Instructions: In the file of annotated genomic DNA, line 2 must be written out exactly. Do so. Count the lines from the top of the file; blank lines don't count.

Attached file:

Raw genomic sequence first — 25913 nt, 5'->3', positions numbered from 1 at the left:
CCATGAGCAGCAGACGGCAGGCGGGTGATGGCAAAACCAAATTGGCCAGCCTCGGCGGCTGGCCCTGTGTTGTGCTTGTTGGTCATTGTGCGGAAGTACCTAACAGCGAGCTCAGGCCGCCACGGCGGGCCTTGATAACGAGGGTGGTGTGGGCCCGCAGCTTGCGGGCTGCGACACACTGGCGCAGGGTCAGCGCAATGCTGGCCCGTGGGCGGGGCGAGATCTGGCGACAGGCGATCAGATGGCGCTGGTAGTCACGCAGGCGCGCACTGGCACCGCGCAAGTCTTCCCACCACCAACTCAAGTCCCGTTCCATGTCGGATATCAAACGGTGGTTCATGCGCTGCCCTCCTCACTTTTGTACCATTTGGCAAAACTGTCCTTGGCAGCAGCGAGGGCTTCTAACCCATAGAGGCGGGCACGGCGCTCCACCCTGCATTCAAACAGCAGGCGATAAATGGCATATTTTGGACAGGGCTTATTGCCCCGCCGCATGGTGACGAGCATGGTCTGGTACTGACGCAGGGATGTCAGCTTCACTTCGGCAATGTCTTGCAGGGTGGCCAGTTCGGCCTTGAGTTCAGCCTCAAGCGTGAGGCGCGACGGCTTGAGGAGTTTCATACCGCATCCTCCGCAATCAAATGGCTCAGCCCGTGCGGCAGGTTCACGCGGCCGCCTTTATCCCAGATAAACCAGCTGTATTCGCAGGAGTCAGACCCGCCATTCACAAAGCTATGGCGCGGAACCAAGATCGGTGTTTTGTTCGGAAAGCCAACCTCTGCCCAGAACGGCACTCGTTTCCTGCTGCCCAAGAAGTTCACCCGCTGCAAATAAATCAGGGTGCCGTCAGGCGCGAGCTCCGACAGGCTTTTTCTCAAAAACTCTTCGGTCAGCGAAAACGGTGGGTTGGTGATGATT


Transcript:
CCATGAGCAGCAGACGGCAGGCGGGTGATGGCAAAACCAAATTGGCCAGCCTCGGCGGCTGGCCCTGTGTTGTGCTTGTTGGTCATTGTGCGGAAGTACCTAACAGCGAGCTCAGGCCGCCACGGCGGGCCTTGATAACGAGGGTGGTGTGGGCCCGCAGCTTGCGGGCTGCGACACACTGGCGCAGGGTCAGCGCAATGCTGGCCCGTGGGCGGGGCGAGATCTGGCGACAGGCGATCAGATGGCGCTGGTAGTCACGCAGGCGCGCACTGGCACCGCGCAAGTCTTCCCACCACCAACTCAAGTCCCGTTCCATGTCGGATATCAAACGGTGGTTCATGCGCTGCCCTCCTCACTTTTGTACCATTTGGCAAAACTGTCCTTGGCAGCAGCGAGGGCTTCTAACCCATAGAGGCGGGCACGGCGCTCCACCCTGCATTCAAACAGCAGGCGATAAATGGCATATTTTGGACAGGGCTTATTGCCCCGCCGCATGGTGACGAGCATGGTCTGGTACTGACGCAGGGATGTCAGCTTCACTTCGGCAATGTCTTGCAGGGTGGCCAGTTCGGCCTTGAGTTCAGCCTCAAGCGTGAGGCGCGACGGCTTGAGGAGTTTCATACCGCATCCTCCGCAATCAAATGGCTCAGCCCGTGCGGCAGGTTCACGCGGCCGCCTTTATCCCAGATAAACCAGCTGTATTCGCAGGAGTCAGACCCGCCATTCACAAAGCTATGGCGCGGAACCAAGATCGGTGTTTTGTTCGGAAAGCCAACCTCTGCCCAGAACGGCACTCGTTTCCTGCTGCCCAAGAAGTTCACCCGCTGCAAATAAATCAGGGTGCCGTCAGGCGCGAGCTCCGACAGGCTTTTTCTCAAAAACTCTTCGGTCAGCGAAAACGGTGGGTTGGTGATGATT